Has Access 360 Media Turned The Corner?

Gail Chiasson, North American Editor

We had the opportunity to talk to Art Williams, CEO of Access 360 Media in New York recently, and came away with the feeling that the company is now on the upswing after going through a rough patch a year ago.

“We started getting profitable in the latter half of 2010, and we’re now getting wider acceptance and are growing at a fast clip,” says Williams, who was anxious to clear the air of some of the negativity that had surrounded the company at that time.

As you might remember, Access 360 Media bought Arena Media Networks – of which Williams had been CEO and co-founder – in early 2010. Arena had earlier filed for Chapter 11 bankruptcy protection, despite the national sports and entertainment media company providing marketing access to fans across sporting and concert venues across the U.S..

“There are many variations within that Chapter 11,”
says Williams. “Even some of the most successful sports clubs like the Texas Rangers and Chicago Cubs have gone through Chapter 11. For us, it was the best way to restructure.

“And our recent executive changes – which DailyDOOH unkindly referred to as ‘Shuffling the Deck Chairs’ – was the last move we wanted to make before getting on with a successful growth strategy.”

Williams says that the January infusion of $12 million by Columbia Capital into Access 360 Media was a boost of confidence and recognition that the company is now on a solid growth path and had reorganized to be profitable.

“It’s a credit to the company that we were able to raise these funds,” he says. “This investment will be used for future growth and possible acquisitions. Our plan is to focus on the high income targets in the top 35 DMAs, going eventually to the top 50. We want to move deeper into arenas, stadiums and malls. And as for acquisitions, if it feels right, we would consider it.”

Williams says that the company is watching such new technology developments as 3D, but has no plans in that area at this time.

“We’re trying to gauge advertiser interest,”
says Williams. “What we are looking at is getting into mobile. It’s important to be able to link the message from the screen to mobile. Since we’re in the mall space, we can see the opportunity to take it into the store.”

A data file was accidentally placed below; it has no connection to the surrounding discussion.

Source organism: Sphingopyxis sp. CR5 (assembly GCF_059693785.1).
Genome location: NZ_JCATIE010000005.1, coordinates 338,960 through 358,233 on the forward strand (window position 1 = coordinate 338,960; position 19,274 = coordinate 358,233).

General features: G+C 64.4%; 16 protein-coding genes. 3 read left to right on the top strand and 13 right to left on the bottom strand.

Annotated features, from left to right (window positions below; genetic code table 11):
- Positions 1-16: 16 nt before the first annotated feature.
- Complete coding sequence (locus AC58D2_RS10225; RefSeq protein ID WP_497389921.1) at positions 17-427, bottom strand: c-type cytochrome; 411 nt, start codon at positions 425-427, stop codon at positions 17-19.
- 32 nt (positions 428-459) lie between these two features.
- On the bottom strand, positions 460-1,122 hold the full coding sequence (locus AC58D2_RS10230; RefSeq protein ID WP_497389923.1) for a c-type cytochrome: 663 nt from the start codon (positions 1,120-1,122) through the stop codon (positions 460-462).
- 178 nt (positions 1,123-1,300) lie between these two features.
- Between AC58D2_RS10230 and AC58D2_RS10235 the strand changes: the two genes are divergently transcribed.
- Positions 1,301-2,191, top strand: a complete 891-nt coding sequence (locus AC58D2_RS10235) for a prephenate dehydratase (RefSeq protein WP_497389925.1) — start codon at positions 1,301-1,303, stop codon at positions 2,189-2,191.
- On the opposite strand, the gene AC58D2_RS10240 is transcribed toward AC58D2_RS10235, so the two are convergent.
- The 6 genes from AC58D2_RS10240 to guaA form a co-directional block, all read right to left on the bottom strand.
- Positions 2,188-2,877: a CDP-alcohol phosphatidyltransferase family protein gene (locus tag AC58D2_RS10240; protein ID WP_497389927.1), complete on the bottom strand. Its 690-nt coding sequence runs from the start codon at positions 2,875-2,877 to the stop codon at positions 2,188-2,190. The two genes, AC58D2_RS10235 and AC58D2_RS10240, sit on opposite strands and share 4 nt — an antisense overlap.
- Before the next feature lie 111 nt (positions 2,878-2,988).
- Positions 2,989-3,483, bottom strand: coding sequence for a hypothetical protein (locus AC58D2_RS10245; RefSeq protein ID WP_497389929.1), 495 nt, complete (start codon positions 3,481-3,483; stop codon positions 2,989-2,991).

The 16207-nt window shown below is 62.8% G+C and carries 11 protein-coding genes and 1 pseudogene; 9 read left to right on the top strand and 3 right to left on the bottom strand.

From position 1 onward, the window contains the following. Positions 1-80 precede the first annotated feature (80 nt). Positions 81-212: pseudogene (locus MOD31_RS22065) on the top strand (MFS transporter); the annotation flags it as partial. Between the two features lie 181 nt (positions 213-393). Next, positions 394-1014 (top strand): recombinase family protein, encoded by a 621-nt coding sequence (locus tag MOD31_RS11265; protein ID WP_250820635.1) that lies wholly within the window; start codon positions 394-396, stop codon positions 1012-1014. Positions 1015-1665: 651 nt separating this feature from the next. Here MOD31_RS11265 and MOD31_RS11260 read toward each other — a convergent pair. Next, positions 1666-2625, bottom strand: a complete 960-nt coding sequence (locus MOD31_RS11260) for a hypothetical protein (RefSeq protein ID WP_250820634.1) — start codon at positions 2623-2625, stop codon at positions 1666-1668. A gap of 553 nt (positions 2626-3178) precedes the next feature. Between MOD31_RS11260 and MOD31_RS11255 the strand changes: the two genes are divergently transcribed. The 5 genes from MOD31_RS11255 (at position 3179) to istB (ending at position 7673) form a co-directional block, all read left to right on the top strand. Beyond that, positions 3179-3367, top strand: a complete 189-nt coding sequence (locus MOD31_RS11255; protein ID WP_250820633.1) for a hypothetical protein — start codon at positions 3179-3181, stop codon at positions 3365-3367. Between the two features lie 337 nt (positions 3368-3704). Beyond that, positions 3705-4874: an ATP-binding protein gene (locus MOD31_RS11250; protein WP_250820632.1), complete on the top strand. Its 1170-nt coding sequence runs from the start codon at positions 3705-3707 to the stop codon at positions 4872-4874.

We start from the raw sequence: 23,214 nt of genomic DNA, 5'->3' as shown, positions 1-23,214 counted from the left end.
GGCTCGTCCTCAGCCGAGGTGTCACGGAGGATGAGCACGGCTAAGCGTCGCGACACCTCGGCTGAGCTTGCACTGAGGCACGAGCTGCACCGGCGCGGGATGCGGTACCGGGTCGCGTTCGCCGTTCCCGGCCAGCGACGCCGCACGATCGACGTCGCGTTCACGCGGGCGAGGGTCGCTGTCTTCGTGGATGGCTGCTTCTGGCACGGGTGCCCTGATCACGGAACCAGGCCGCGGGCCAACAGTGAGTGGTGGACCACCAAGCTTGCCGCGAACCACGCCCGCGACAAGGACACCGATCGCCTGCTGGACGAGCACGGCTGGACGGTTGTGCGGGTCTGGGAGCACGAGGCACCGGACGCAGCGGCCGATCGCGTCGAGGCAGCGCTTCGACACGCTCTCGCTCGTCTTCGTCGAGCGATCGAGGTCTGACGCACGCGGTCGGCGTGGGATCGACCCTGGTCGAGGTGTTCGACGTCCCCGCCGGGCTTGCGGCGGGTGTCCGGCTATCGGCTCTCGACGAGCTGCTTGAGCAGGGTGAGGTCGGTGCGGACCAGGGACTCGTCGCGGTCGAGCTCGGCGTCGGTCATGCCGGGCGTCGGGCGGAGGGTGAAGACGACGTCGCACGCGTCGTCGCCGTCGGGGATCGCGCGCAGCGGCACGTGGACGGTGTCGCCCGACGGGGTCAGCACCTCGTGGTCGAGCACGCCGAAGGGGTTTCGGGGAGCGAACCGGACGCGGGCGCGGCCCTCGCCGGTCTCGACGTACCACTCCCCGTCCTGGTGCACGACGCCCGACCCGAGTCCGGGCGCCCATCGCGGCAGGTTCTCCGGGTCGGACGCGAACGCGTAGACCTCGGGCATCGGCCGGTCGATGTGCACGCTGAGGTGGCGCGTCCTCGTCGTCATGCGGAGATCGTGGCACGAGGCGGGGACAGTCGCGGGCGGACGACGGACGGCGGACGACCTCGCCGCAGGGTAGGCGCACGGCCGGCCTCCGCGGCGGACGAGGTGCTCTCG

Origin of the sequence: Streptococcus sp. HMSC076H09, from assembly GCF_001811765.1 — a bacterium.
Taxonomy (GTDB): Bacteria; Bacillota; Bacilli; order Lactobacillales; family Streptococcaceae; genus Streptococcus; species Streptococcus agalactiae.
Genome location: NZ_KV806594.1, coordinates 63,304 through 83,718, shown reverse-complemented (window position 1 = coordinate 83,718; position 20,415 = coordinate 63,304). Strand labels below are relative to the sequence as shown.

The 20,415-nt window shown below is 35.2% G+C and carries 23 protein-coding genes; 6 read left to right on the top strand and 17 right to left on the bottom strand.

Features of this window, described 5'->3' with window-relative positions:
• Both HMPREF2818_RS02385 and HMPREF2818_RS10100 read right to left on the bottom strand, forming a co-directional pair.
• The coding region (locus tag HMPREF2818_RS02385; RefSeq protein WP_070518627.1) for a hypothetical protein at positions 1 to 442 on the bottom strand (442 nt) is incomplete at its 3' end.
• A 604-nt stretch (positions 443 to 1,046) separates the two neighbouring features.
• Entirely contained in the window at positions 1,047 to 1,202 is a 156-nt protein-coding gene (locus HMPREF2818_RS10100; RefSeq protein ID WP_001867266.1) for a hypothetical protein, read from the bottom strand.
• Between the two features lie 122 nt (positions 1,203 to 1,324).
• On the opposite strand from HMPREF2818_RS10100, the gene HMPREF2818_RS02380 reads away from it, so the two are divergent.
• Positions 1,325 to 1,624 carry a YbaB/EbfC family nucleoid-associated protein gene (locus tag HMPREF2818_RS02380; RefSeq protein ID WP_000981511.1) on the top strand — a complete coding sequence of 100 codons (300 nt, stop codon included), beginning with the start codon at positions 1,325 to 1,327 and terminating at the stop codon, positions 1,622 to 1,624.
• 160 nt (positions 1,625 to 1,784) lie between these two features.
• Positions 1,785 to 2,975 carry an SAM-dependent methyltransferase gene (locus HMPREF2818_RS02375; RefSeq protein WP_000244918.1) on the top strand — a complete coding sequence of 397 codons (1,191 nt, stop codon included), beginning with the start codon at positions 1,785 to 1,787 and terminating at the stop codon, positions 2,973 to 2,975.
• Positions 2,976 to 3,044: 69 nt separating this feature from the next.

“We want to continue to grow our profitability, and we’re always open to further investment.” (Major owners of Access 360 Media are Mission Ventures, Columbia Capital, and company management.)

With more than 20,000 screens in over 100 locations, Access 360 has the potential to reach more than 54 million viewers each month. Its networks, AMNtv, the nation’s largest stadium and arena television network, and Mallvision, a premiere in-mall television network, engage viewers with a combination of live programming and relevant short-form content, enabling advertisers to develop and implement targeted programs with valuable results.

Access 360 Media operates its networks in-house, and is partnered with over 50 professional sports teams and affiliated entertainment venues, Simon Property Group Inc. (America’s largest developer of shopping malls) and third party content providers.

2 Responses to “Has Access 360 Media Turned The Corner?”

  1. Jeff Says:

    Boy is this a puff piece Gail! What is up with this story? Where are the founders Lon Otremba and Roman Tsunder? What clients do they have to make them profitable?Isn’t this Arena Media Networks and not A3M now? Let’s have some real reporting here…

  2. Anonymous Says:

    Agree with Jeff. The notion that this lot have suddenly $12M in their checking account is incredibly unlikely. They have probably been bridged month-to-month via a debt facility with Columbia, an existing investor, and have firm marching orders to find real ad dollars or an acceptable exit, and soon.
    The US ad-supported networks must realize that any buzz gained by making ridiculous claims of having secured 10, 50, or even 150 million dollars in equity or backing, ultimately does a greater disservice to the entire sector when these imaginary funds never trickle to the technology suppliers nor venues nor their customers, and strategic transactions never materialize.
    Here’s the ticket for equity investment in 2011: Only pay heed to press or public relations about networks that details proven business being closed with major brands, ads on the bloody screens.

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